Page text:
Francisco Guerrero – Rennaisance Easter in Spain & Portugal
Cappella Romana performs the polyphonic motets of Francisco Guerrero in the April concert series Renaissance Easter in Spain and Portugal. Read a little background on this influential Spanish Renaissance composer:
Considered second only to Tomás Luis de Victoria as a Spanish composer of Renaissance church music, Francisco Guerrero published over 150 liturgical pieces and motets and 18 masses, and was the only composer to publish widely abroad while making a career in Spain. His music was widely performed abroad for centuries after his death, including the New World in Latin America.
Guerrero was also a prolific composer of secular songs. He drew from the many mid-16th century Andalusian poets such as Gutierre de Cetina and Baltasar del Alcázar, as well as the greatest Spanish dramatist, Lope de Vega. Guerrero also fit secular songs to sacred text which expanded his repertoire so much so that he is reported to have written no less than a page of music for every day that he lived. Both in his own era and for more than two centuries after his death he remained a favorite composer in Spanish and Spanish-American cathedrals because he wrote eminently singable, diatonic lines and wove his melodic strands through a functional harmonic fabric that often anticipates 18th-century harmonic usage.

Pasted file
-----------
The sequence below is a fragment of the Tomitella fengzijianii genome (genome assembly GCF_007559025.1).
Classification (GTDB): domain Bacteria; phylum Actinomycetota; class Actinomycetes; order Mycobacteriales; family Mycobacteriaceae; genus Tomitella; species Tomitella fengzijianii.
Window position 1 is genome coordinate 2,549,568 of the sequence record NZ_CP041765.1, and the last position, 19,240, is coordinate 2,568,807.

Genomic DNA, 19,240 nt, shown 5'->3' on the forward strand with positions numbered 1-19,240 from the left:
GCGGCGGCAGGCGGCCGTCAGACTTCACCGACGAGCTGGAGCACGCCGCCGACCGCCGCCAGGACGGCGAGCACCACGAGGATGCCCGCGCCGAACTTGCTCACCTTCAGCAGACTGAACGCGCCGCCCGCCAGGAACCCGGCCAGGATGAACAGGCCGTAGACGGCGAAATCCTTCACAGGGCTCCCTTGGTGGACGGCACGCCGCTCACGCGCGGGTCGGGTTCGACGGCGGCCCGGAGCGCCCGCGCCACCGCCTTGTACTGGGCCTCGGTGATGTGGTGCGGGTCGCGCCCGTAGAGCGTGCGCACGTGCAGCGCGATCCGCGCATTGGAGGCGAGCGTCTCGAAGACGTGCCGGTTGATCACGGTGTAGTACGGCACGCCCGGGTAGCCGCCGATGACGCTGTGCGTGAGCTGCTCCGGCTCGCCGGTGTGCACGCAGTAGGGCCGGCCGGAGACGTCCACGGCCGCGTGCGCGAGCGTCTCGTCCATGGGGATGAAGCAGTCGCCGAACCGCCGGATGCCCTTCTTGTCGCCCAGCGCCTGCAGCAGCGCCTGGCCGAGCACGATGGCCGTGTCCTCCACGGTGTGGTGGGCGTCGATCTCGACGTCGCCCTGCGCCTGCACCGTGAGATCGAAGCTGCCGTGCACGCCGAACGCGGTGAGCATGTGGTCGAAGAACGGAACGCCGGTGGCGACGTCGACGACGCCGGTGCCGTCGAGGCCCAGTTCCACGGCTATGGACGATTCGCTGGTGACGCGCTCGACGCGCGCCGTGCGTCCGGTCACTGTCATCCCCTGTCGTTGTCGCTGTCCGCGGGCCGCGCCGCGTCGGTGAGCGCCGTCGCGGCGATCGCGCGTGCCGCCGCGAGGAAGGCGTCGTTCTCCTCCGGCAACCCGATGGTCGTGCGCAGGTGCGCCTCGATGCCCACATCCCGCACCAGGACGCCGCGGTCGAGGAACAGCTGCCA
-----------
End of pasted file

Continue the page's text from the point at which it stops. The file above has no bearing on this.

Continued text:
To prove how proleptic was his harmonic sense, his Magnificat secundi toni when published in 1974 from an anonymous 18th-century copy in Lima Cathedral was mistakenly taken to be an 18th-century work. His Ave virgo sanctissima, a five-voice motet first published in 1566, became so popular that he was regarded as the quintessential composer of the perfect Marian motet. It was all the more remarkable in that its intense emotion was generated within the confines of a canonic structure. As in all Guerrero’s many canonic feats, the voices move so smoothly and effortlessly, and the harmonic impulse remains so clear throughout, that its technical complexities may pass the listener by.
8pm, Friday, April 12, St. Mary’s Cathedral
8pm, Saturday, April 13, Holy Rosary Church – West Seattle
Free pre-performance talks one hour prior to each performance